April 16th – Hip-Hop inventor DJ Kool Herc was born Clive Campbell in Kingston, Jamaica, on this day in 1955.
As a young child growing up in Jamaica, Herc heard all the sounds and music of the Jamaican “sound system” DJ’s and the MC’s that chatted or toasted over the music.
These elements would be the nucleus of hip-hop culture.
Herc moved with his family to The Bronx, New York in 1967 and brought his Jamaican musical sensibilities with him.
Playing on the basketball team at The Alfred E. Smith Career And Technical Education High School in The Bronx, he earned the nickname Hercules from his teammates because of his imposing and intimidating size, henceforth his future DJ name which he also used when he was a part of the graffiti crew known as The Ex-Vandals.
In the early 1970’s, Herc began deejaying and experimenting with two copies of the same record and looping the instrumental break-beat parts over and over to create an almost new piece, whose technique he dubbed the “Merry Go Round.”
Some of the records Herc would do this with were “The Mexican” by Babe Ruth, “Bongo Rock” by The Incredible Bongo Band, “It’s Just Begun” by The Jimmy Castor Bunch and a live version of James Brown’s “Give It Up Or Turnit Loose.”
Herc introduced his new DJ technique at a back to school party at the housing project his family lived in at 1520 Sedwick Avenue in The Bronx on August 11th, 1973. This date is widely regarded as the birthday and birth place of hip-hop.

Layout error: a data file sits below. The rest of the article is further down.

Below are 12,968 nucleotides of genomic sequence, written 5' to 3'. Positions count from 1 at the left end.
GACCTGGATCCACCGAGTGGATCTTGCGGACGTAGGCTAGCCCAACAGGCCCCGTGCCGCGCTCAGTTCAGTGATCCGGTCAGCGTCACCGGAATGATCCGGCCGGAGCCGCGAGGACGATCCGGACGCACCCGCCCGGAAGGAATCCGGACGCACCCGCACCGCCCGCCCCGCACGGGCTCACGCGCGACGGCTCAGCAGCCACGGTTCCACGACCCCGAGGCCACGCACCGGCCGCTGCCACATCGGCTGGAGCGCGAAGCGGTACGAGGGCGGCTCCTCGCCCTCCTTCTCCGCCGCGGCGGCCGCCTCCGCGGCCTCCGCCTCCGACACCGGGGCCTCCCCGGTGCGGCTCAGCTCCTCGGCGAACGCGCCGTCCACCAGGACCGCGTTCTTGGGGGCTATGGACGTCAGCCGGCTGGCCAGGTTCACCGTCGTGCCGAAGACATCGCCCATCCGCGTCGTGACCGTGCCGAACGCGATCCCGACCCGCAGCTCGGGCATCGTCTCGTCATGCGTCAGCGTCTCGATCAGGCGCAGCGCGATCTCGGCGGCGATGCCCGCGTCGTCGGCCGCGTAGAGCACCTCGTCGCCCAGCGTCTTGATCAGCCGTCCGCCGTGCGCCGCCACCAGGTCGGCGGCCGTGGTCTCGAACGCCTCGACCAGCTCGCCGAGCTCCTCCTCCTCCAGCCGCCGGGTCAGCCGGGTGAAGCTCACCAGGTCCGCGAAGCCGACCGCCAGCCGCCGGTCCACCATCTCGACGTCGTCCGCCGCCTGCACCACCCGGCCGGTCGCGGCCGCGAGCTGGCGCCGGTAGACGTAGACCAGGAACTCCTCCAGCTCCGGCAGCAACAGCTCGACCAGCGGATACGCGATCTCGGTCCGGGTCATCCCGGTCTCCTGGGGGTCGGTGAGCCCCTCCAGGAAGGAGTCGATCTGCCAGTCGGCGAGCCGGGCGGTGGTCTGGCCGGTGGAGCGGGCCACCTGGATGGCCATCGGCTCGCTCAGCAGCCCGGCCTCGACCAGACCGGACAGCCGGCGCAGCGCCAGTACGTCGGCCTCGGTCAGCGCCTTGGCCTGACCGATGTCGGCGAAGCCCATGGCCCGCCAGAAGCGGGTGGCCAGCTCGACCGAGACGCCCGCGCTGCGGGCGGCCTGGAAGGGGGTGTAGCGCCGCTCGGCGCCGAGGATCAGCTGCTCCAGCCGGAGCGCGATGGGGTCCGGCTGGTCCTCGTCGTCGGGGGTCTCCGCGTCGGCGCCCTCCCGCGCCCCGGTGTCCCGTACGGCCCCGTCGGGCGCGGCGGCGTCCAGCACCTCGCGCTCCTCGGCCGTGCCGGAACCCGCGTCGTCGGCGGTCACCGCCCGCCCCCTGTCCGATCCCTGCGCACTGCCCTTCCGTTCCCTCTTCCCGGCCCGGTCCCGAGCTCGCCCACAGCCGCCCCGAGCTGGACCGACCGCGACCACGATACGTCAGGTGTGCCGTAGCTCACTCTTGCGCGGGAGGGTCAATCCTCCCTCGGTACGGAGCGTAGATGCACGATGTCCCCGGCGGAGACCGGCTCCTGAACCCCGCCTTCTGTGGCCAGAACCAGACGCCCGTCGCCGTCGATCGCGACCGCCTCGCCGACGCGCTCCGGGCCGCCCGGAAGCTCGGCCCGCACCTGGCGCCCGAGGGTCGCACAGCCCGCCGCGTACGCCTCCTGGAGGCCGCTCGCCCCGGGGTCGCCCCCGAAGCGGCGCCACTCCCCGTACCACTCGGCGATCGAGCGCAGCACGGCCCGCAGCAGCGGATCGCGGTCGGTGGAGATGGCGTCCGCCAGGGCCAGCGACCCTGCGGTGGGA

Herc then began talking along and toasting with the music he played a la Jamaican “toasting” style and then soon acquired the talents of Coke La Rock who would take care of the vocal parts of Herc’s parties, becoming rap’s music first MC.
Herc was then later joined by DJ Clark Kent and The “N” Twins and the collective became known as “The Herculoids.”
Soon the notorious street gangs that used to roam the mean streets of The Bronx started to slowly disappear as many youths started to immerse themselves in hip-hop culture.
In 1984, Herc appeared in the Orion Pictures hip-hop film “Beat Street” as himself with other hip-hop pioneers and Herc disciples such as Afrika Bambaataa, The Treacherous Three and Melle Mel to name a few.
Herc would have an influence all those artists as well as Grandmaster Flash, DJ Jazzy Jay, Grandmixer DXT, DJ Charlie Chase and countless others.
Herc would appear on Public Enemy’s DJ Terminator X’s sophomore album “Super Bad”, marking the first time Herc’s voice was heard on a released recording, bringing tears to the hip-hop pioneer’s eyes upon first listen.
DJ Kool Herc continued to tour the world performing and dazzling audiences with his precise and intricate mixing and usage of break-beats.
In 2007, Herc became involved in a project to prevent the Sedgwick building from being sold and turned into condominiums. Eventually the work and efforts of Herc and others paid off as New York State eventually allowed the property to be eligible for national and state registers to be declared as “the birthplace of hip-hop.”
In 2011, Herc fell ill with kidney stones and complications that rose from them and was hospitalized at St. Barnabas Hospital, without health insurance. With mounting medical bills, some members of the hip-hop community began initiatives and fundraisers to help the pioneer with his mounting medical bills. Herc and his family would also soon start a foundation at his website to help others facing the same sort of medical obstacles.
DJ Kool Herc’s importance can never be overstated. He is simply the inventor and creator of hip-hop culture.